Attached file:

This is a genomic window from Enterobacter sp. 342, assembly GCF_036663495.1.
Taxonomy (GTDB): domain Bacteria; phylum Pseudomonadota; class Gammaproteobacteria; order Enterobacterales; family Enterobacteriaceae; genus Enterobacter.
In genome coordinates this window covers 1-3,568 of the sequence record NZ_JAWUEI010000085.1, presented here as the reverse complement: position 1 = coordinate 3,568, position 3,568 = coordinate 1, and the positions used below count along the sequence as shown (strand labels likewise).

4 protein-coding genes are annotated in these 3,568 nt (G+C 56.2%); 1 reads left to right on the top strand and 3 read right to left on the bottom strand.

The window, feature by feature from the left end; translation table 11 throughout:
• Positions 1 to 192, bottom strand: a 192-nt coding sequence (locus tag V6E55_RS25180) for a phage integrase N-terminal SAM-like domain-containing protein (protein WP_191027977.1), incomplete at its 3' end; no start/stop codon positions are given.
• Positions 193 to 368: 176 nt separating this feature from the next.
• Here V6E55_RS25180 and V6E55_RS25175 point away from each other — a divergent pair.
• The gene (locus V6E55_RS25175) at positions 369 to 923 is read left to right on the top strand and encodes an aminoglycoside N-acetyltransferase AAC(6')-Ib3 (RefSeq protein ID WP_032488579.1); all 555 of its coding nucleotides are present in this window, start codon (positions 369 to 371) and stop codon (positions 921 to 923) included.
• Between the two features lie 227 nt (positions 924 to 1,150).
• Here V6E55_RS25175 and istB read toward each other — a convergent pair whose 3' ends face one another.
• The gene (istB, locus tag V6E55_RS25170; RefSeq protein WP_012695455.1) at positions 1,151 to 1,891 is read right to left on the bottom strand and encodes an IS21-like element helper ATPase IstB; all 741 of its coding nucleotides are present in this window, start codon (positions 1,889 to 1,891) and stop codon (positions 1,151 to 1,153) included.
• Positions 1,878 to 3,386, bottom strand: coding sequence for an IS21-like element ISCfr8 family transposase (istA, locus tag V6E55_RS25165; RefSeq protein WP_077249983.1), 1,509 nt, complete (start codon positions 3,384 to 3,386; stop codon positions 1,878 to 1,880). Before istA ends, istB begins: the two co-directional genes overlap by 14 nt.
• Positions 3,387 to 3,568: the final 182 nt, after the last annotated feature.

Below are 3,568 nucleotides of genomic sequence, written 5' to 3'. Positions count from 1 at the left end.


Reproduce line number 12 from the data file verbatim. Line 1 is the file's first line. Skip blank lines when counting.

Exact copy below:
• The gene (istB, locus tag V6E55_RS25170; RefSeq protein WP_012695455.1) at positions 1,151 to 1,891 is read right to left on the bottom strand and encodes an IS21-like element helper ATPase IstB; all 741 of its coding nucleotides are present in this window, start codon (positions 1,889 to 1,891) and stop codon (positions 1,151 to 1,153) included.